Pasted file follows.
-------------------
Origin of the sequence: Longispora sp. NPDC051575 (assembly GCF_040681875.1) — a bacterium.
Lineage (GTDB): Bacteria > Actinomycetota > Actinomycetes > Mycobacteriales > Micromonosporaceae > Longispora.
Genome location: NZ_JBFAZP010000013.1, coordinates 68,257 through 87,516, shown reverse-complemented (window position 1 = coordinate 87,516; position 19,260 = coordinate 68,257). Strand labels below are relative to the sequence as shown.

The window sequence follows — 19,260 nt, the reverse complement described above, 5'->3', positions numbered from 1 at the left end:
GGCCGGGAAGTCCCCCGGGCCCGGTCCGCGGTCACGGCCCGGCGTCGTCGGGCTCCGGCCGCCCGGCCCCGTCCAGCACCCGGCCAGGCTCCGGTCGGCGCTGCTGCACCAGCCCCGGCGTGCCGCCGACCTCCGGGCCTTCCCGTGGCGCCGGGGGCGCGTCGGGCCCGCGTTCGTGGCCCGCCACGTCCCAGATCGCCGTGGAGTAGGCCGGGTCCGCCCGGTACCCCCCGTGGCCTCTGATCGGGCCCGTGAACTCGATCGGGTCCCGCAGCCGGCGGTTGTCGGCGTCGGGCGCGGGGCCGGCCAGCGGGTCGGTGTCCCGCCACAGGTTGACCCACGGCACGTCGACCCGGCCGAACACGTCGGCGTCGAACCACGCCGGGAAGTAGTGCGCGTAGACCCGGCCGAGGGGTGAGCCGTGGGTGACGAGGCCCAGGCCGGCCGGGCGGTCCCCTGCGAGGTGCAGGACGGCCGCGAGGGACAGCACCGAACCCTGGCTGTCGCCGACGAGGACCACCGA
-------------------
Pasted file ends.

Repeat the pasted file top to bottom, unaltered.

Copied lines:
Origin of the sequence: Longispora sp. NPDC051575 (assembly GCF_040681875.1) — a bacterium.
Lineage (GTDB): Bacteria > Actinomycetota > Actinomycetes > Mycobacteriales > Micromonosporaceae > Longispora.
Genome location: NZ_JBFAZP010000013.1, coordinates 68,257 through 87,516, shown reverse-complemented (window position 1 = coordinate 87,516; position 19,260 = coordinate 68,257). Strand labels below are relative to the sequence as shown.

The window sequence follows — 19,260 nt, the reverse complement described above, 5'->3', positions numbered from 1 at the left end:
GGCCGGGAAGTCCCCCGGGCCCGGTCCGCGGTCACGGCCCGGCGTCGTCGGGCTCCGGCCGCCCGGCCCCGTCCAGCACCCGGCCAGGCTCCGGTCGGCGCTGCTGCACCAGCCCCGGCGTGCCGCCGACCTCCGGGCCTTCCCGTGGCGCCGGGGGCGCGTCGGGCCCGCGTTCGTGGCCCGCCACGTCCCAGATCGCCGTGGAGTAGGCCGGGTCCGCCCGGTACCCCCCGTGGCCTCTGATCGGGCCCGTGAACTCGATCGGGTCCCGCAGCCGGCGGTTGTCGGCGTCGGGCGCGGGGCCGGCCAGCGGGTCGGTGTCCCGCCACAGGTTGACCCACGGCACGTCGACCCGGCCGAACACGTCGGCGTCGAACCACGCCGGGAAGTAGTGCGCGTAGACCCGGCCGAGGGGTGAGCCGTGGGTGACGAGGCCCAGGCCGGCCGGGCGGTCCCCTGCGAGGTGCAGGACGGCCGCGAGGGACAGCACCGAACCCTGGCTGTCGCCGACGAGGACCACCGA